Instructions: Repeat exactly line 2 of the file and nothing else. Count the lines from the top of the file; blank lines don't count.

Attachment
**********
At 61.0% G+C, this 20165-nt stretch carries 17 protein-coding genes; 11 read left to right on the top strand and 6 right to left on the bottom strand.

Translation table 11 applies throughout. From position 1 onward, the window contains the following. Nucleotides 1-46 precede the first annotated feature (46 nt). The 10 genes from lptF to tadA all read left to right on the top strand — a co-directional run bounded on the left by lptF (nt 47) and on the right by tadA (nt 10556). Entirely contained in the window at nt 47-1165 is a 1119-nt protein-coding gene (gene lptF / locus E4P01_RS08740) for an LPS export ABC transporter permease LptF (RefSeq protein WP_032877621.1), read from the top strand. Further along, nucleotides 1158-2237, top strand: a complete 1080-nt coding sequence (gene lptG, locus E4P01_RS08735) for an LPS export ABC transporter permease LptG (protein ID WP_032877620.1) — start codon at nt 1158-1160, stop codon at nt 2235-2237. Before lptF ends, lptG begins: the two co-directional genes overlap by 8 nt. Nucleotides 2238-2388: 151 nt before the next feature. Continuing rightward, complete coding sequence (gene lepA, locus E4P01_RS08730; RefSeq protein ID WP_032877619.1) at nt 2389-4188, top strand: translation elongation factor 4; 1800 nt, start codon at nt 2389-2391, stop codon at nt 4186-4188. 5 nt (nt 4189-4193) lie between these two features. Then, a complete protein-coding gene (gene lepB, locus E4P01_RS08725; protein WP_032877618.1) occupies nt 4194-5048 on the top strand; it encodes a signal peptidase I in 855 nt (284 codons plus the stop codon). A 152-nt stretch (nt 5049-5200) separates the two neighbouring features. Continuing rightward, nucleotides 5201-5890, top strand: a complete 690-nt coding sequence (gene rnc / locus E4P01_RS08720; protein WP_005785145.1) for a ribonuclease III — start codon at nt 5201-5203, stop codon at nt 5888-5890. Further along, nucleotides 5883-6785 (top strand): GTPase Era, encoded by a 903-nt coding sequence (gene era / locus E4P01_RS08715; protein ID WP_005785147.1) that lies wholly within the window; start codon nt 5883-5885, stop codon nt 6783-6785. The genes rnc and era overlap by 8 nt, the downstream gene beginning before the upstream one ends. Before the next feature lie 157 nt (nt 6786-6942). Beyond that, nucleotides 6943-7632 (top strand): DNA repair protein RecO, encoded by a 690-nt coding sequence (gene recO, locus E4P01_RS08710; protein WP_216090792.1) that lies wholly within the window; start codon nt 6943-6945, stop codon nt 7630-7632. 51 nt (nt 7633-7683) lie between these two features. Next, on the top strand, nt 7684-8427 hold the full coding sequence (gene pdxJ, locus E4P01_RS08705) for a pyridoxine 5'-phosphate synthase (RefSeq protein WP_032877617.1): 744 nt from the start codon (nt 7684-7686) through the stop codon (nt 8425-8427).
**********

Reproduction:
Translation table 11 applies throughout. From position 1 onward, the window contains the following. Nucleotides 1-46 precede the first annotated feature (46 nt). The 10 genes from lptF to tadA all read left to right on the top strand — a co-directional run bounded on the left by lptF (nt 47) and on the right by tadA (nt 10556). Entirely contained in the window at nt 47-1165 is a 1119-nt protein-coding gene (gene lptF / locus E4P01_RS08740) for an LPS export ABC transporter permease LptF (RefSeq protein WP_032877621.1), read from the top strand. Further along, nucleotides 1158-2237, top strand: a complete 1080-nt coding sequence (gene lptG, locus E4P01_RS08735) for an LPS export ABC transporter permease LptG (protein ID WP_032877620.1) — start codon at nt 1158-1160, stop codon at nt 2235-2237. Before lptF ends, lptG begins: the two co-directional genes overlap by 8 nt. Nucleotides 2238-2388: 151 nt before the next feature. Continuing rightward, complete coding sequence (gene lepA, locus E4P01_RS08730; RefSeq protein ID WP_032877619.1) at nt 2389-4188, top strand: translation elongation factor 4; 1800 nt, start codon at nt 2389-2391, stop codon at nt 4186-4188. 5 nt (nt 4189-4193) lie between these two features. Then, a complete protein-coding gene (gene lepB, locus E4P01_RS08725; protein WP_032877618.1) occupies nt 4194-5048 on the top strand; it encodes a signal peptidase I in 855 nt (284 codons plus the stop codon). A 152-nt stretch (nt 5049-5200) separates the two neighbouring features. Continuing rightward, nucleotides 5201-5890, top strand: a complete 690-nt coding sequence (gene rnc / locus E4P01_RS08720; protein WP_005785145.1) for a ribonuclease III — start codon at nt 5201-5203, stop codon at nt 5888-5890. Further along, nucleotides 5883-6785 (top strand): GTPase Era, encoded by a 903-nt coding sequence (gene era / locus E4P01_RS08715; protein ID WP_005785147.1) that lies wholly within the window; start codon nt 5883-5885, stop codon nt 6783-6785. The genes rnc and era overlap by 8 nt, the downstream gene beginning before the upstream one ends. Before the next feature lie 157 nt (nt 6786-6942). Beyond that, nucleotides 6943-7632 (top strand): DNA repair protein RecO, encoded by a 690-nt coding sequence (gene recO, locus E4P01_RS08710; protein WP_216090792.1) that lies wholly within the window; start codon nt 6943-6945, stop codon nt 7630-7632. 51 nt (nt 7633-7683) lie between these two features. Next, on the top strand, nt 7684-8427 hold the full coding sequence (gene pdxJ, locus E4P01_RS08705) for a pyridoxine 5'-phosphate synthase (RefSeq protein WP_032877617.1): 744 nt from the start codon (nt 7684-7686) through the stop codon (nt 8425-8427).